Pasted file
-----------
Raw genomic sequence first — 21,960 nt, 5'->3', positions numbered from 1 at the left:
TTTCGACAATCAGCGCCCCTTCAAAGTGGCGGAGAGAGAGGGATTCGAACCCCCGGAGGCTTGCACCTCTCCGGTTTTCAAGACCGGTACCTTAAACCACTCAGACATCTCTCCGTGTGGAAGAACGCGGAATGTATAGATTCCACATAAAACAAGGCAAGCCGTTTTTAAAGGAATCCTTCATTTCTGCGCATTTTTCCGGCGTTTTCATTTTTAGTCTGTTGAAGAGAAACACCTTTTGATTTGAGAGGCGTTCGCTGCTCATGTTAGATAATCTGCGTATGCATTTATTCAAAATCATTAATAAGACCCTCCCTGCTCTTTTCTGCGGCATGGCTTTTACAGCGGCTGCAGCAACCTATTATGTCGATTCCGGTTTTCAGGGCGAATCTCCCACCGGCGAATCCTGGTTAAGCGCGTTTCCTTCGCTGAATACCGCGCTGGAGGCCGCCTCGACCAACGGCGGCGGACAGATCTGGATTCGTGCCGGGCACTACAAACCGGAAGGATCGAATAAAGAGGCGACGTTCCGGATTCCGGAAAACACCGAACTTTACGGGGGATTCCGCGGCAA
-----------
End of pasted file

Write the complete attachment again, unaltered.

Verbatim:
Raw genomic sequence first — 21,960 nt, 5'->3', positions numbered from 1 at the left:
TTTCGACAATCAGCGCCCCTTCAAAGTGGCGGAGAGAGAGGGATTCGAACCCCCGGAGGCTTGCACCTCTCCGGTTTTCAAGACCGGTACCTTAAACCACTCAGACATCTCTCCGTGTGGAAGAACGCGGAATGTATAGATTCCACATAAAACAAGGCAAGCCGTTTTTAAAGGAATCCTTCATTTCTGCGCATTTTTCCGGCGTTTTCATTTTTAGTCTGTTGAAGAGAAACACCTTTTGATTTGAGAGGCGTTCGCTGCTCATGTTAGATAATCTGCGTATGCATTTATTCAAAATCATTAATAAGACCCTCCCTGCTCTTTTCTGCGGCATGGCTTTTACAGCGGCTGCAGCAACCTATTATGTCGATTCCGGTTTTCAGGGCGAATCTCCCACCGGCGAATCCTGGTTAAGCGCGTTTCCTTCGCTGAATACCGCGCTGGAGGCCGCCTCGACCAACGGCGGCGGACAGATCTGGATTCGTGCCGGGCACTACAAACCGGAAGGATCGAATAAAGAGGCGACGTTCCGGATTCCGGAAAACACCGAACTTTACGGGGGATTCCGCGGCAA